Margot, by Jillian Cantor

17347640Anne Frank.  Her name is synonymous with the plight of the Jews during the Holocaust. Her diary humanized the life of a young girl bursting with effervescence and dreams of the future, only to have them cruelly ripped away at age 15.

But there was another diary written by another sister.  Anne’s older sister, Margot.  The quiet one. The reserved one.  The excellent student. The “paragon of virtue,” as she was called in the family.  The sister whose work camp order prompted their father, Otto, to shuffle the family into the famous “Annex” in the early hours of July 6, 1942.

After their arrest in 1944 and suffering the atrocities of the concentration camps, only Otto Frank survived. He edited and published Anne’s diary in the early 1950s, which became a hit Broadway play and award-winning film, making Anne Frank an icon for all time. 263 Prinsengracht is now the “Anne Frank House,” with over one million visitors per year.

Margot’s diary was lost and never found.

What is known about Margot is brought to life in this respectfully written “what if” novel by Jillian Cantor.

I couldn’t put it down.

What if Margot survived? What if she made her way to America?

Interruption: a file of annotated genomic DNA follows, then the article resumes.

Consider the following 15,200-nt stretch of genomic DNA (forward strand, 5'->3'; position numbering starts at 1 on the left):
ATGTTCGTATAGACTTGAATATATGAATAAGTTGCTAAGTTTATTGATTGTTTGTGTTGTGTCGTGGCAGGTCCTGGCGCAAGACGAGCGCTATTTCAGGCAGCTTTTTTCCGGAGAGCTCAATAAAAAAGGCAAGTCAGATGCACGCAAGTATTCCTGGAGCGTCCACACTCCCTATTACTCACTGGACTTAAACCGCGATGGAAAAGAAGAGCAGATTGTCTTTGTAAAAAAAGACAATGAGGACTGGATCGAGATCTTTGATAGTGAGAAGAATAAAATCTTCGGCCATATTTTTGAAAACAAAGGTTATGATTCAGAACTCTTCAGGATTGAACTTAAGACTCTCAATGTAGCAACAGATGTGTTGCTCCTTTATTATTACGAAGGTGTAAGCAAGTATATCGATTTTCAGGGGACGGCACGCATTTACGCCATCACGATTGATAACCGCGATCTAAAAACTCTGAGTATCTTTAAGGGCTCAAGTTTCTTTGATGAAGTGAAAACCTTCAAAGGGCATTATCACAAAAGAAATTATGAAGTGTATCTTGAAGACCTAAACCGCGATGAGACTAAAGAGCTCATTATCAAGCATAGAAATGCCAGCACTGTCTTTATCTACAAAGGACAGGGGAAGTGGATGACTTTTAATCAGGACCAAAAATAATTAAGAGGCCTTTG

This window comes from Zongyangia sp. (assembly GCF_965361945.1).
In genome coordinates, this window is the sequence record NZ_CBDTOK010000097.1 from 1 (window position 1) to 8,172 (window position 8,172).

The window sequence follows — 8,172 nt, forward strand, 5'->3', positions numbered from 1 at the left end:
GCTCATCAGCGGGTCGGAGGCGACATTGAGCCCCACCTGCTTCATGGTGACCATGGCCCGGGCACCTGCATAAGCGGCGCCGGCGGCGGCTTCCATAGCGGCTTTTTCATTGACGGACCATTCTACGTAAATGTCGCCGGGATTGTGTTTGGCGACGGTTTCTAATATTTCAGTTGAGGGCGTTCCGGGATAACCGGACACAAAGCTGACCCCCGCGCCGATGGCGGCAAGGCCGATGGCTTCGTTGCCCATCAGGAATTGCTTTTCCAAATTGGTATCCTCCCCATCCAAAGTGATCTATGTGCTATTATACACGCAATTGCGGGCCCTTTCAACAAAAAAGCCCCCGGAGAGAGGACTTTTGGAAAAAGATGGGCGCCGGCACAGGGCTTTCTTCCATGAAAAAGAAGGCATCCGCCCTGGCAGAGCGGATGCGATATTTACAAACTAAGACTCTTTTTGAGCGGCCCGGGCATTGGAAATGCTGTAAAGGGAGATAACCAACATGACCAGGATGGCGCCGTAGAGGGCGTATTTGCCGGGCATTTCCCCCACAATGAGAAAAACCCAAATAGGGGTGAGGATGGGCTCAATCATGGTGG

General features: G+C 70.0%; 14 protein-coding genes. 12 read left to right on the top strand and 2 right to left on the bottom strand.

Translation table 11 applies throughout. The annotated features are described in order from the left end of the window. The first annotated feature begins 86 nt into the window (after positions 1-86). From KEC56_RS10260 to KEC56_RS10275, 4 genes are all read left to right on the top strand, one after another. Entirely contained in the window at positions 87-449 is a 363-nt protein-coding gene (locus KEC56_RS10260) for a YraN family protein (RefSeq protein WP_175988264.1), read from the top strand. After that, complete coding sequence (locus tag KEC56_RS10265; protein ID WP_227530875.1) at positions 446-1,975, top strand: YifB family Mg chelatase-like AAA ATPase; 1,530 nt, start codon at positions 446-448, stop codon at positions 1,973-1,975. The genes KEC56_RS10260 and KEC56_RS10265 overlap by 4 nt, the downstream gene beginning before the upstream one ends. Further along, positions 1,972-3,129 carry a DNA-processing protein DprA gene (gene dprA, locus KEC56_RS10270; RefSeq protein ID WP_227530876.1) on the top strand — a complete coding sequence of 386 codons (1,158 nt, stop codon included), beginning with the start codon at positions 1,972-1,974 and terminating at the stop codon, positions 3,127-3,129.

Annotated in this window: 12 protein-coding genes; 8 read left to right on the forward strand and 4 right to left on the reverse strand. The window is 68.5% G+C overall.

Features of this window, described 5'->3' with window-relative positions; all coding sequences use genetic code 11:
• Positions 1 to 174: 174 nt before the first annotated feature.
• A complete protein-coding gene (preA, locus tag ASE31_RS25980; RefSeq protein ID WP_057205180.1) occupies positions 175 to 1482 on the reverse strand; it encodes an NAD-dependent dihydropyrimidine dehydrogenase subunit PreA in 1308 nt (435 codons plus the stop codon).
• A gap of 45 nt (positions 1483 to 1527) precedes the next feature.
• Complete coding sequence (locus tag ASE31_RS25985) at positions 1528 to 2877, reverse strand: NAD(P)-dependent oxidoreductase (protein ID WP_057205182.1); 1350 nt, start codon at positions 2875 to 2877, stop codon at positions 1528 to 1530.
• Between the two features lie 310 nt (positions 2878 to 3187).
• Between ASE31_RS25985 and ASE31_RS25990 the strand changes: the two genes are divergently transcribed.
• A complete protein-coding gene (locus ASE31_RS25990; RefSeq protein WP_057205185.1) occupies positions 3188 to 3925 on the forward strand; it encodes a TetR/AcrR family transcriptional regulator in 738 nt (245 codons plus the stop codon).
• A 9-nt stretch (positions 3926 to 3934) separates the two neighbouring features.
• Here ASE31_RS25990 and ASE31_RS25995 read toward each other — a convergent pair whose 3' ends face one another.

Set in 1959, the year the movie The Diary of Anne Frank hit the big screen, Margie Franklin is a quiet woman in her early thirties, working as a legal secretary.  She has no family. She always wears long sleeves. She lives and behaves modestly. She lives with fear and guilt. She lives a lie every day. She has a secret.

If you are someone who has always been intrigued by the Anne Frank story, as I have, you will greatly enjoy this novel. Told entirely from Margot’s perspective, you sense her daily conflict with wanting to be seen for who she is, yet still being “the quiet one.”  Her inner voice is very authentic.

Appropriate for any age.  I highly recommend it.

9.5 out of 10 stars

2 thoughts on “Margot, by Jillian Cantor”

    1. It’s a great book, and appropriate for any age that understands the context because there is nothing offensive in it. Even Margot’s memories of the camps are powerful in their subtlety.

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